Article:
Jaguars exist today in 18 countries in Latin America. Panthera currently works, through partnerships and grantees, in 13 countries, with plans to move into an additional two countries in the coming year:
Conducting surveys of jaguars that show they are living outside of protected areas in good numbers. The results have also helped identify some important and understudied areas for jaguars in western Mexico.
With field surveys, landowner assistance, and training, we are identifying and securing the Central Belize Corridor, the critical and only link between the jaguar population in Mexico and Guatemala, and all other jaguar populations south of Belize.
“Ground truthing” the Guatemala border with Belize to understand and alleviate impacts of illegal settlements on jaguars and their habitat; and seeking solutions for sustainable resource management, such as controlled xate palm extraction for the international floral industry.
Hosting meetings with ranchers to help mitigate jaguar conflict. We are also “ground truthing” the western corridor to understand and alleviate impacts of heavy truck traffic from the ports, that could sever a key jaguar corridor link.
Completing interviews with local people throughout the remote and unexplored northern corridor to verify jaguar presence; Nicaragua contains expansive tracts of core jaguar habitat, but keeping connections intact will be key to jaguar survival.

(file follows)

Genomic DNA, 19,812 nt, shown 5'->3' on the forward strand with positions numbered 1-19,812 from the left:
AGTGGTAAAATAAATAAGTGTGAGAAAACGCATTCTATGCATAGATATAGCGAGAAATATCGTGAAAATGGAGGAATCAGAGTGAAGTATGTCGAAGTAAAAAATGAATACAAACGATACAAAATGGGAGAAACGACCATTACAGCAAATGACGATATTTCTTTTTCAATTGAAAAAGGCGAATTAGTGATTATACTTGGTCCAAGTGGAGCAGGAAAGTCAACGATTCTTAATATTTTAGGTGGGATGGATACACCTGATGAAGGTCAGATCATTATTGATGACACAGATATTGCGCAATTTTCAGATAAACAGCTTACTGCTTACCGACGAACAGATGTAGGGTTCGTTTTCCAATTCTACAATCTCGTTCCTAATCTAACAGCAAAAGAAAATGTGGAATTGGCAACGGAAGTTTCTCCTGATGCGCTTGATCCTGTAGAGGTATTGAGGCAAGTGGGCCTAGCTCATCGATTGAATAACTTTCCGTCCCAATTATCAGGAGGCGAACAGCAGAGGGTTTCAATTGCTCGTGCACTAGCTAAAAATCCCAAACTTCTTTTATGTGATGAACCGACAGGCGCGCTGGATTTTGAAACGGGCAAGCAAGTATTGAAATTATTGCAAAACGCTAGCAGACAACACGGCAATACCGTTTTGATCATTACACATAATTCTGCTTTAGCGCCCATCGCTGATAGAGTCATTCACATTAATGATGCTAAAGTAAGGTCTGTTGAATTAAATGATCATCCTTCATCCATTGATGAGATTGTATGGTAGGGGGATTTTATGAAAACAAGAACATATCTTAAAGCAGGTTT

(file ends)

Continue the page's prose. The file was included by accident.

Providing biodigesters, which convert organic waste into liquid fertilizer and gas, to help mitigate jaguar conflicts with indigenous communities. Maintaining pigs in enclosures protects them from jaguars and provides communities with alternative energy and fertilizer.
Visit our Costa Rica country page in Spanish at http://pantheracostarica.org/.
Finalizing an agreement with the Panamanian government to work on a national strategy for jaguar conservation and rancher conflict mitigation; we are participating in the development of a country-wide jaguar conservation strategy, and moving toward recognition of the jaguar corridor in 2010.
Collaborating with the Ministry of the Environment in re-delineating forest reserves and helping define conservation objectives in key national parks. Our involvement has brought new knowledge about conservation threats and produced fine-scale maps of uncharted areas in the northern part of the country.
Visit our Colombia country page in Spanish at http://pantheracolombia.org/.
Exploring the potential for jaguar passage from the Pacific coast populations through the Andes and into the Amazon basin; as well as measuring and monitoring the bushmeat market and mitigating road impacts.
Creating a living model of a productive and economically viable cattle ranch that is compatible with jaguar conservation; and delivering basic health care to the underserved communities living in these areas. We are also surveying the Atlantic coast to determine the boundaries and densities of core jaguar populations.
Helping ranchers better manage their livestock to protect them from jaguars.
Developing a distribution map for jaguars, and identifying important corridors for them between existing protected areas.
Collecting valuable data on livestock depredations to understand the scope of the problem and determine conservation actions; and analyzing genetic data of jaguars from an understudied area.